The Dangers of Overusing Headphones

The Dangers of Overusing Headphones

The World Health Organisation (WHO) recently shared some startling news:it is thought that over 1 billion people aged 12 to 35 years old risk losing their hearing due to prolonged and excessive exposure to loud music and other recreational sounds. WHO defines this as noise-induced hearing loss, which can be caused by either:

  • Exposure to moderately loud noise (85 decibels or above) for more than eight hours.
  • Short-term exposure to very loud noise (100 decibels or above) for 15 minutes.

Many young people listen to music through headphones at maximum volume for long periods of time which can cause noise induced hearing loss. This has become a problem as headphones aren’t regulated, which means that users can turn the volume up as loud as they want for as long as they want. Apple iPhone users, for example, can turn the volume all the way up to a whopping 102 decibels which could damage listeners’ hearing after just a few songs.

But why do headphones cause a hearing loss? Well, if you think about it, our ears aren’t suited to hear loud noises, but they can detect incredibly low levels of noise. This is because our ears are designed as a survival tool; in the natural world we rarely come across extremely loud noises, but we would encounter subtle ones. Our ears are therefore not evolved to manage louder noises which is why introducing louder sounds that are artificially produced through headphones can end up damaging our ears.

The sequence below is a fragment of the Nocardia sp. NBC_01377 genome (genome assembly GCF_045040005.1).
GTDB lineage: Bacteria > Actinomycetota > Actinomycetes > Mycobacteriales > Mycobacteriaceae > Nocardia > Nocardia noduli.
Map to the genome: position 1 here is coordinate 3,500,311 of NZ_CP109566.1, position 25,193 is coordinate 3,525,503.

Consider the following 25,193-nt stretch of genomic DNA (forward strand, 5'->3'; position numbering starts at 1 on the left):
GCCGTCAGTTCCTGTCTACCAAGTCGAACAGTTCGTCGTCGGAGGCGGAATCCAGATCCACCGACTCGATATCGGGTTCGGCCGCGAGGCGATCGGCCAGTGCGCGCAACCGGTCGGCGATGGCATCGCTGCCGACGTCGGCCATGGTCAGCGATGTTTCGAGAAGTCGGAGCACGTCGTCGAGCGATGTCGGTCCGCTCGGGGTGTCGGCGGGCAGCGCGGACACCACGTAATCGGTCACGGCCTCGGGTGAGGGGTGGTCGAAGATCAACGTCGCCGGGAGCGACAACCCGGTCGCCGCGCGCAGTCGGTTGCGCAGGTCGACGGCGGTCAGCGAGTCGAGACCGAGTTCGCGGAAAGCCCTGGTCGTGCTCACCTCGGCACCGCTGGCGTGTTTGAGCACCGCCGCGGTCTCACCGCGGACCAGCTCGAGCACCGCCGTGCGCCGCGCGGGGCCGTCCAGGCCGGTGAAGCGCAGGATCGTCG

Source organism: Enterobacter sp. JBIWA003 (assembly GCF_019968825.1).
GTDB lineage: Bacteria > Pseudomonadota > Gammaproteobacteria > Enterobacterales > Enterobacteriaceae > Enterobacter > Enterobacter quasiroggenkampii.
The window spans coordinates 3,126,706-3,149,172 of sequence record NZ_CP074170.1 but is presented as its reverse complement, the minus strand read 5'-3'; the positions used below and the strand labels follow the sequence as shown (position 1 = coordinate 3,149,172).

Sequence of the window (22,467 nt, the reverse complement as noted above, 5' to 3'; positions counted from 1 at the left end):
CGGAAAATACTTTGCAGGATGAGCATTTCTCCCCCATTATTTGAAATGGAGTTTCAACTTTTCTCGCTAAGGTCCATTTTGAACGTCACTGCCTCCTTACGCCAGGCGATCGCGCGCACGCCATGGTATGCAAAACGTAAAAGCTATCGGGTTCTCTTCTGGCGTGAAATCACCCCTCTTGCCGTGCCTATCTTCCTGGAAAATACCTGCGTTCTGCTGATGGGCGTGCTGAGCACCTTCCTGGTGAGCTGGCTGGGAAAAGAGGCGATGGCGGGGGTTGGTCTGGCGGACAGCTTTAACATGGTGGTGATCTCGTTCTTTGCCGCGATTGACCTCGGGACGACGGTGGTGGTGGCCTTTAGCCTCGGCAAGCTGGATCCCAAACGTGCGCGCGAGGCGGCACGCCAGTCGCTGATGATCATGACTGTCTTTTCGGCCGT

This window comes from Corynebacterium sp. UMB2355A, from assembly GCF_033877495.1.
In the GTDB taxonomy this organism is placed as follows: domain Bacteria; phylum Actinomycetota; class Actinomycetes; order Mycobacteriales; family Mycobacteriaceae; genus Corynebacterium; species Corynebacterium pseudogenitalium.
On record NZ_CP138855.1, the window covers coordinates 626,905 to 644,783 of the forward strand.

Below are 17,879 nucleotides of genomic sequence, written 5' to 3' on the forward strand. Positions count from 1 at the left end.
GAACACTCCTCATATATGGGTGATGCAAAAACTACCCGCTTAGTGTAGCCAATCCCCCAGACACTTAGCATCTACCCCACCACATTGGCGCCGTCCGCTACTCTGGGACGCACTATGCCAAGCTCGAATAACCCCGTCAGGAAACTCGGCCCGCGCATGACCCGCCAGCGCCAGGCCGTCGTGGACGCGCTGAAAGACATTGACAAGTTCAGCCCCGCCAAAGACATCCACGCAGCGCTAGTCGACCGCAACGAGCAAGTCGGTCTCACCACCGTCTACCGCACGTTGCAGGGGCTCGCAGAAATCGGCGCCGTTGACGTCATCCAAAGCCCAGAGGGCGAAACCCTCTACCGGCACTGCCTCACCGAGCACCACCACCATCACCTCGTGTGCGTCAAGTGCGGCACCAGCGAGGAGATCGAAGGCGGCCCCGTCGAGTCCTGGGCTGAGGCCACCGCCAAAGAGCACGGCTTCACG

Louder music increases the vibration of hairs in the cochlear which are there to help us to distinguish different sounds; if the vibrations are too intense for too long, the hairs get overwhelmed and stop working properly. This can lead to one of two things happening: the hairs can recover over time, for example when you leave a concert and temporarily find it harder to hear, or alternatively, sometimes the hairs are unable to recover, resulting in a noise-induced hearing loss.

Headphones not only pose a serious threat to peoples’ hearing but also to their comfort and wellbeing. Using deep lying ear buds, such as Apple AirPods blocks the natural flow of air into the ear canal which can cause a moisture build up and could lead to excessive earwax production. If left untreated, the increased production of moisture will create a fertile breeding ground for bacteria, which could cause an external infection.

Different types of headphones can affect your hearing in different ways. Over-the-ear headphones encase your ear and are often better at cancelling outside noise; the better sound quality allows you to listen at a lower volume, which is better for your ears. Earbuds, on the other hand, allow for more outside noise to enter your ear, which could be a safer option if you’re outdoors, near traffic or in close quarters with other people. Isolating earbuds have rubber tips that seal the ear canal and restrict airflow.

To protect your hearing, you should try to vary the way that you are listening to sound by not only using headphones and earphones, but also using portable speakers, as well as listening directly through the computer or television. Unlike music, which is usually at one consistent level, conversations and tv shows can change in volume based on who is speaking; there are also natural pauses in conversations which give your ears a bit of a break. When listening to music, as a preventative measure, you should try to operate using a 60/60 rule, limiting your exposure to constant loud noise to 60 minutes a day at 60% of the maximum volume. This should help reduce your chances of developing a noise-induced hearing loss.

If you or a loved one have any questions or concerns about your hearing after headphone use you can book an appointment today, just call 0131 220 1220 or email to talk one of our expert audiologists about our hearing protection options or for a free comprehensive hearing test.

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